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Despite Covid-19, S&P Bullish About Israel


Despite Covid-19, S&P Bullish About Israel

The credit rating agency forecasts Israel’s economy will see growth in 2020 despite the pandemic and that only a geopolitical event or the collapse of its real estate sector could cause negative growth

Adrian Filut | 10:29  19.03.2020

As the global coronavirus (Covid-19) crisis advances, growth drops, markets continue being unstable, and credit stress increases, Standard & Poor's (S&P) has forecasted a global recession in 2020, and growth of only 1%-1.5% in global gross domestic product (GDP). The risks hint that the negative trend will continue, the credit agency said Wednesday.

The agency’s economists, however, are much more bullish on Israel, especially compared to the country’s own economists. According to the research note, the trends in Israel are significantly different. While the country is also experiencing a major slowdown due to the virus, they said, the shekel has depreciated, which can help Israel’s export and inflation rate recover later. Furthermore, S&P said that Israel’s initial growth forecast for 2020 was 3%, significantly higher than what was predicted for the European Union.

Tel Aviv Tel Aviv's Stock Exchange. Photo: Orel Cohen Tel Aviv

The impact of the virus on Israel’s economy will eventually come down to the outbreak’s severity and duration, and to how successful Israel’s containment measures are, S&P said; as events progress, estimates can change just as quickly. According to the agency’s negative scenario for Israel, the economic slowdown will see local GDP growth fall under 2% as a result of weakening export, consumption, and investments.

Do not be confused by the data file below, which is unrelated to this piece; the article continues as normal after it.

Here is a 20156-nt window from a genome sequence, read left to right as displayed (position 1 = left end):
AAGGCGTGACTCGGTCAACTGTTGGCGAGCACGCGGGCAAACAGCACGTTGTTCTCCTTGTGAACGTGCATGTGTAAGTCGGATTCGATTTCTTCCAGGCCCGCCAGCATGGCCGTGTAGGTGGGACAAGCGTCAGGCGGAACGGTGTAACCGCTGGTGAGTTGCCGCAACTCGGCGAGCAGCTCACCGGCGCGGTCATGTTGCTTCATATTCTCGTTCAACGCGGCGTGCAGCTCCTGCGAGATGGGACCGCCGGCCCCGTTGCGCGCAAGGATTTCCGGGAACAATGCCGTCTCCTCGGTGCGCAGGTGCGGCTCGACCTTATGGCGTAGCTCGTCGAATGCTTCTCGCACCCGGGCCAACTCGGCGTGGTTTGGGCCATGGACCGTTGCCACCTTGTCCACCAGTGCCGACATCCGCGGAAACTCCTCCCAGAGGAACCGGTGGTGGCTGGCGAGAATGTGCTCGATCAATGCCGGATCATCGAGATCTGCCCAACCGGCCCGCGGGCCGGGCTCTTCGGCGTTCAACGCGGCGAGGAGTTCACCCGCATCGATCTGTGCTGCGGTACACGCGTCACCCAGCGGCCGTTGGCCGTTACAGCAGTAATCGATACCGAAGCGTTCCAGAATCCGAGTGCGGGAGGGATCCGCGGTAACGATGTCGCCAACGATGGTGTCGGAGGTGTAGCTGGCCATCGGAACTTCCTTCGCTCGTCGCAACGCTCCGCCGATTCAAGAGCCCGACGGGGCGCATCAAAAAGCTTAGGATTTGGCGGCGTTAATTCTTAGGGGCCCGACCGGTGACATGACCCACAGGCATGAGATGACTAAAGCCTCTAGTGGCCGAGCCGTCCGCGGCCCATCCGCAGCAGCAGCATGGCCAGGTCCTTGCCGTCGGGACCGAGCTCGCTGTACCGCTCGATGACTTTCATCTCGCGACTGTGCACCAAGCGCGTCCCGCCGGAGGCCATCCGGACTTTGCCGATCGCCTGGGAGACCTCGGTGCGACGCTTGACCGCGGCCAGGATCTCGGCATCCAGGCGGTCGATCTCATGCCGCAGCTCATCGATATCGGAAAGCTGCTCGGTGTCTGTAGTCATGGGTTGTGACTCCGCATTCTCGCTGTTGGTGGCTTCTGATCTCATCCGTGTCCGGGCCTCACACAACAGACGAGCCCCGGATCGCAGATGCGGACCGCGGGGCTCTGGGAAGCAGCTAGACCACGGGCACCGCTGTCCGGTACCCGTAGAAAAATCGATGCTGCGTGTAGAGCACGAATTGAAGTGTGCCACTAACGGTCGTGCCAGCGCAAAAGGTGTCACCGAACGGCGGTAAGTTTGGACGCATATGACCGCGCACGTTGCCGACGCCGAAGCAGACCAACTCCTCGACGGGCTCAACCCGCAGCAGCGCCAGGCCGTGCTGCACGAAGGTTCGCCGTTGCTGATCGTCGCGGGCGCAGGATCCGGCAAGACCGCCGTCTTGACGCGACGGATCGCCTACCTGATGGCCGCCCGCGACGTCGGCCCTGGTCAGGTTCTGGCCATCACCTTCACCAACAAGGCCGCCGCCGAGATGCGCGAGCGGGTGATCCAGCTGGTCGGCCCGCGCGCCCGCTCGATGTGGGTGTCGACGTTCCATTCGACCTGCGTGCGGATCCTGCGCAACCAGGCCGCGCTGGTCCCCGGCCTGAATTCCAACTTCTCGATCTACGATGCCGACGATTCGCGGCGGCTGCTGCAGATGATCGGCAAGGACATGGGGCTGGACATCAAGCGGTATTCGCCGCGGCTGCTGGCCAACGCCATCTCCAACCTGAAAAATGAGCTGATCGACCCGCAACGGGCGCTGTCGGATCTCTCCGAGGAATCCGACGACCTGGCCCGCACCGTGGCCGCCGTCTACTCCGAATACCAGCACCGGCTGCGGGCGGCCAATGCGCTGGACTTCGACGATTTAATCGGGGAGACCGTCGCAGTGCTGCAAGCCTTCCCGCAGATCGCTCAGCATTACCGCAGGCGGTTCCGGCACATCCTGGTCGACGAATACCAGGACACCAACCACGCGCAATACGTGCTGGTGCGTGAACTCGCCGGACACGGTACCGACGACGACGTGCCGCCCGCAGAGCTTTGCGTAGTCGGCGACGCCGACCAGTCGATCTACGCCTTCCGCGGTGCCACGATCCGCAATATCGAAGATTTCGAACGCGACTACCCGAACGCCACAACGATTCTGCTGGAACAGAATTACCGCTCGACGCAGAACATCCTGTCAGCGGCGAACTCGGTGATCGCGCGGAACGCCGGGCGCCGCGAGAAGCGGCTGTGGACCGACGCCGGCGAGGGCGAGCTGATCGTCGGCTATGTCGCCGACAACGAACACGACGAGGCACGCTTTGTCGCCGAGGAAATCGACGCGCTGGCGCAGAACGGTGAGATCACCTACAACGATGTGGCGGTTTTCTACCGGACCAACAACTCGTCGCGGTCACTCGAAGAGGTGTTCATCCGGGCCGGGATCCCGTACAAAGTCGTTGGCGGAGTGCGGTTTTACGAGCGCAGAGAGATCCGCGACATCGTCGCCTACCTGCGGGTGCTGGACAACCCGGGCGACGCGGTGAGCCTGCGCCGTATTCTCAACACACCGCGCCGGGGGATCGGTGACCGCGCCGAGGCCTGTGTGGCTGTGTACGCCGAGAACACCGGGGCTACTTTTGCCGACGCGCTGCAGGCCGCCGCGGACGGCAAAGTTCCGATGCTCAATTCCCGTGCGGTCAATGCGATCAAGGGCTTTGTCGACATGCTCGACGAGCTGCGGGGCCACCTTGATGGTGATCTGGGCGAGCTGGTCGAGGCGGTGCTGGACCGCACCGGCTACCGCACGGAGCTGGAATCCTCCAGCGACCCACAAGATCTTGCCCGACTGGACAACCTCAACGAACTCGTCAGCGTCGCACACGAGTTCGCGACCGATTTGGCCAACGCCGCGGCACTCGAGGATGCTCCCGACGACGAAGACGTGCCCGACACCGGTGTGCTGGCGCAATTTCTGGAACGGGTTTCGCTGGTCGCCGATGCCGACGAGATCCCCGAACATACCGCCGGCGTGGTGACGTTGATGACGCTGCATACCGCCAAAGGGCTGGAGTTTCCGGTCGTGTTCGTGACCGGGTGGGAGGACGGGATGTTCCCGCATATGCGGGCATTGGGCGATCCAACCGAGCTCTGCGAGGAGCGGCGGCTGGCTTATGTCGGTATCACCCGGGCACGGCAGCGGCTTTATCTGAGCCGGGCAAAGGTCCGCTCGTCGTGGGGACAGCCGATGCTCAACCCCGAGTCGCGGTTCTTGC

However, S&P said, considering the robustness of Israel’s economy, a complete recession will only occur if the country takes an additional hit, such as a geopolitical event or the collapse of its real estate sector. That means growth per capita in Israel will be minuscule, but not negative, as almost all Israeli regulators have been forecasting.

On a global level, S&P said the data shows China’s economy has taken a bigger hit than was first estimated, but there is some stabilization already. The U.S. and Europe seem to be on a similar trajectory, as the restrictions being implemented to stop the spread of the virus will damage second-quarter activity greatly, before recovery will start, likely nearer to the end of the year. S&P highlighted the monetary activity of the leading banks, such as lowering interest rates and increasing market liquidity, as steps that could potentially help soften the global economic blow.
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